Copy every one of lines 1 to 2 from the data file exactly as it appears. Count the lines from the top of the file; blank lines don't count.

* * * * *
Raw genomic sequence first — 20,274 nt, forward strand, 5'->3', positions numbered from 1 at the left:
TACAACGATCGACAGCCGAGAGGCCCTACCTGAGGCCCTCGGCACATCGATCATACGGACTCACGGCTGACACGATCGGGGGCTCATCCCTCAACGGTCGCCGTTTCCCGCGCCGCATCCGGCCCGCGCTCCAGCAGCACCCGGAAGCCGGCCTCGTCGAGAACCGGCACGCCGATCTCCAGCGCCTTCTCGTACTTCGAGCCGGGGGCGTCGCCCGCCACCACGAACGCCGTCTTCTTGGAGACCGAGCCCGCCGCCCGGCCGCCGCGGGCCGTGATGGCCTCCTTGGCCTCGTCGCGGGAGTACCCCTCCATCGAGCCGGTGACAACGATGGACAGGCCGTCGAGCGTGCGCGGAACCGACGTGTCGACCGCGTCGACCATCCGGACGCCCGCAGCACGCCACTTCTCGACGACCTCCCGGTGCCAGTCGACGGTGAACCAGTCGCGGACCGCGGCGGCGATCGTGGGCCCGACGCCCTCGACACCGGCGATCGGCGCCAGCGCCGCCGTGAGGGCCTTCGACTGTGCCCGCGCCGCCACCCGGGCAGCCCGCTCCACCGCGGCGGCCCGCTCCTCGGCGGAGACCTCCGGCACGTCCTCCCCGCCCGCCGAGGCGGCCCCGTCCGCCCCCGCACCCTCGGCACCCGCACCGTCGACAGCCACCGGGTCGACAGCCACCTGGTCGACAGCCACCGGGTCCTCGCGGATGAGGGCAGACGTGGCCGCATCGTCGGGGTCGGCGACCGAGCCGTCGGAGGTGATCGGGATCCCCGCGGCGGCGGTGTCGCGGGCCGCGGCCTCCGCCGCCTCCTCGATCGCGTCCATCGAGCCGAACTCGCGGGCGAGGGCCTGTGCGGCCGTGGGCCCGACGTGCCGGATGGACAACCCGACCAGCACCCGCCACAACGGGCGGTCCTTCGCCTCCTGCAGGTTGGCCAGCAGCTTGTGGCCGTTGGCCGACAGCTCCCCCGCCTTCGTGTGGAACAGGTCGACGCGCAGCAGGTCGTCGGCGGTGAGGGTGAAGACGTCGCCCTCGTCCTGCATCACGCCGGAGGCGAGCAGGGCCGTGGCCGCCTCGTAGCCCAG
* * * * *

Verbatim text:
Raw genomic sequence first — 20,274 nt, forward strand, 5'->3', positions numbered from 1 at the left:
TACAACGATCGACAGCCGAGAGGCCCTACCTGAGGCCCTCGGCACATCGATCATACGGACTCACGGCTGACACGATCGGGGGCTCATCCCTCAACGGTCGCCGTTTCCCGCGCCGCATCCGGCCCGCGCTCCAGCAGCACCCGGAAGCCGGCCTCGTCGAGAACCGGCACGCCGATCTCCAGCGCCTTCTCGTACTTCGAGCCGGGGGCGTCGCCCGCCACCACGAACGCCGTCTTCTTGGAGACCGAGCCCGCCGCCCGGCCGCCGCGGGCCGTGATGGCCTCCTTGGCCTCGTCGCGGGAGTACCCCTCCATCGAGCCGGTGACAACGATGGACAGGCCGTCGAGCGTGCGCGGAACCGACGTGTCGACCGCGTCGACCATCCGGACGCCCGCAGCACGCCACTTCTCGACGACCTCCCGGTGCCAGTCGACGGTGAACCAGTCGCGGACCGCGGCGGCGATCGTGGGCCCGACGCCCTCGACACCGGCGATCGGCGCCAGCGCCGCCGTGAGGGCCTTCGACTGTGCCCGCGCCGCCACCCGGGCAGCCCGCTCCACCGCGGCGGCCCGCTCCTCGGCGGAGACCTCCGGCACGTCCTCCCCGCCCGCCGAGGCGGCCCCGTCCGCCCCCGCACCCTCGGCACCCGCACCGTCGACAGCCACCGGGTCGACAGCCACCTGGTCGACAGCCACCGGGTCCTCGCGGATGAGGGCAGACGTGGCCGCATCGTCGGGGTCGGCGACCGAGCCGTCGGAGGTGATCGGGATCCCCGCGGCGGCGGTGTCGCGGGCCGCGGCCTCCGCCGCCTCCTCGATCGCGTCCATCGAGCCGAACTCGCGGGCGAGGGCCTGTGCGGCCGTGGGCCCGACGTGCCGGATGGACAACCCGACCAGCACCCGCCACAACGGGCGGTCCTTCGCCTCCTGCAGGTTGGCCAGCAGCTTGTGGCCGTTGGCCGACAGCTCCCCCGCCTTCGTGTGGAACAGGTCGACGCGCAGCAGGTCGTCGGCGGTGAGGGTGAAGACGTCGCCCTCGTCCTGCATCACGCCGGAGGCGAGCAGGGCCGTGGCCGCCTCGTAGCCCAG